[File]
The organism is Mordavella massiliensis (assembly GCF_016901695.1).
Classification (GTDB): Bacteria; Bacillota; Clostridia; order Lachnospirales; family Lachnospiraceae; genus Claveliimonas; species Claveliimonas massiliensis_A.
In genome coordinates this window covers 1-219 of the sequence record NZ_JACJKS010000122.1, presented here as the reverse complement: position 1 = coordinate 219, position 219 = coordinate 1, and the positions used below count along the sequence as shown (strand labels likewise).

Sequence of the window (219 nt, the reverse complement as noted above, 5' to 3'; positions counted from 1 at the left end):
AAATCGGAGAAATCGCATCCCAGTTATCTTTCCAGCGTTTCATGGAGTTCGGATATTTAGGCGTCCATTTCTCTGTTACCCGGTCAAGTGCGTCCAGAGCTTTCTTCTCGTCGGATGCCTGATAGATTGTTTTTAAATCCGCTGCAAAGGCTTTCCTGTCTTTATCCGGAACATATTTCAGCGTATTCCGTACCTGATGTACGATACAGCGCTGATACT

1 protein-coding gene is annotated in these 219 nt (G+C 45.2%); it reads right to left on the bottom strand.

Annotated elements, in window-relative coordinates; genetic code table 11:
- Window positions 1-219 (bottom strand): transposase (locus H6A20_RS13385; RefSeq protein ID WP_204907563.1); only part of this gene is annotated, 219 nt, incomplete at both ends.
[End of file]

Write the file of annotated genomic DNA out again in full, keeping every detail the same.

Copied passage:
The organism is Mordavella massiliensis (assembly GCF_016901695.1).
Classification (GTDB): Bacteria; Bacillota; Clostridia; order Lachnospirales; family Lachnospiraceae; genus Claveliimonas; species Claveliimonas massiliensis_A.
In genome coordinates this window covers 1-219 of the sequence record NZ_JACJKS010000122.1, presented here as the reverse complement: position 1 = coordinate 219, position 219 = coordinate 1, and the positions used below count along the sequence as shown (strand labels likewise).

Sequence of the window (219 nt, the reverse complement as noted above, 5' to 3'; positions counted from 1 at the left end):
AAATCGGAGAAATCGCATCCCAGTTATCTTTCCAGCGTTTCATGGAGTTCGGATATTTAGGCGTCCATTTCTCTGTTACCCGGTCAAGTGCGTCCAGAGCTTTCTTCTCGTCGGATGCCTGATAGATTGTTTTTAAATCCGCTGCAAAGGCTTTCCTGTCTTTATCCGGAACATATTTCAGCGTATTCCGTACCTGATGTACGATACAGCGCTGATACT

1 protein-coding gene is annotated in these 219 nt (G+C 45.2%); it reads right to left on the bottom strand.

Annotated elements, in window-relative coordinates; genetic code table 11:
- Window positions 1-219 (bottom strand): transposase (locus H6A20_RS13385; RefSeq protein ID WP_204907563.1); only part of this gene is annotated, 219 nt, incomplete at both ends.